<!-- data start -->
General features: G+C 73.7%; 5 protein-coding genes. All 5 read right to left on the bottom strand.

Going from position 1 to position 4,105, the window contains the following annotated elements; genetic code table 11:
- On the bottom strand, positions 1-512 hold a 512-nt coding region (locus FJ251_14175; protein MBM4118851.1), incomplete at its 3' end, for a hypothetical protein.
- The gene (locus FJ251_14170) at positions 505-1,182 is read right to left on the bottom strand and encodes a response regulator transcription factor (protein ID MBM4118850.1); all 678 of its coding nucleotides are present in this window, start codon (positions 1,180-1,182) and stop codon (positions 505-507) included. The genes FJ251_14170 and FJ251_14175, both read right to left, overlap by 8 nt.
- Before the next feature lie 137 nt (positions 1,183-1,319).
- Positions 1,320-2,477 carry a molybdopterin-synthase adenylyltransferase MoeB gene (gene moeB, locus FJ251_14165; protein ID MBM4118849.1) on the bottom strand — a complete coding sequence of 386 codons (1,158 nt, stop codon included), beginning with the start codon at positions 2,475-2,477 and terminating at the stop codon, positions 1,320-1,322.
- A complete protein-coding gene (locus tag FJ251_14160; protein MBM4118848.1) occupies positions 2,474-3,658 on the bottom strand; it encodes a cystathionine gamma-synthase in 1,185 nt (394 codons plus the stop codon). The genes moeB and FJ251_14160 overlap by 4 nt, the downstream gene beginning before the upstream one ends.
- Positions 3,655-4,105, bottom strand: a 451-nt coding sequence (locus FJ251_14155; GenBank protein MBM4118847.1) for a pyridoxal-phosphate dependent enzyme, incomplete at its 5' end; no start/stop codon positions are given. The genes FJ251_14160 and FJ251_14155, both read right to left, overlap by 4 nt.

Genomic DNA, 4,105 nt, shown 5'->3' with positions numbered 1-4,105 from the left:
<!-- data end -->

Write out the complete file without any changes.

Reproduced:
General features: G+C 73.7%; 5 protein-coding genes. All 5 read right to left on the bottom strand.

Going from position 1 to position 4,105, the window contains the following annotated elements; genetic code table 11:
- On the bottom strand, positions 1-512 hold a 512-nt coding region (locus FJ251_14175; protein MBM4118851.1), incomplete at its 3' end, for a hypothetical protein.
- The gene (locus FJ251_14170) at positions 505-1,182 is read right to left on the bottom strand and encodes a response regulator transcription factor (protein ID MBM4118850.1); all 678 of its coding nucleotides are present in this window, start codon (positions 1,180-1,182) and stop codon (positions 505-507) included. The genes FJ251_14170 and FJ251_14175, both read right to left, overlap by 8 nt.
- Before the next feature lie 137 nt (positions 1,183-1,319).
- Positions 1,320-2,477 carry a molybdopterin-synthase adenylyltransferase MoeB gene (gene moeB, locus FJ251_14165; protein ID MBM4118849.1) on the bottom strand — a complete coding sequence of 386 codons (1,158 nt, stop codon included), beginning with the start codon at positions 2,475-2,477 and terminating at the stop codon, positions 1,320-1,322.
- A complete protein-coding gene (locus tag FJ251_14160; protein MBM4118848.1) occupies positions 2,474-3,658 on the bottom strand; it encodes a cystathionine gamma-synthase in 1,185 nt (394 codons plus the stop codon). The genes moeB and FJ251_14160 overlap by 4 nt, the downstream gene beginning before the upstream one ends.
- Positions 3,655-4,105, bottom strand: a 451-nt coding sequence (locus FJ251_14155; GenBank protein MBM4118847.1) for a pyridoxal-phosphate dependent enzyme, incomplete at its 5' end; no start/stop codon positions are given. The genes FJ251_14160 and FJ251_14155, both read right to left, overlap by 4 nt.

Genomic DNA, 4,105 nt, shown 5'->3' with positions numbered 1-4,105 from the left: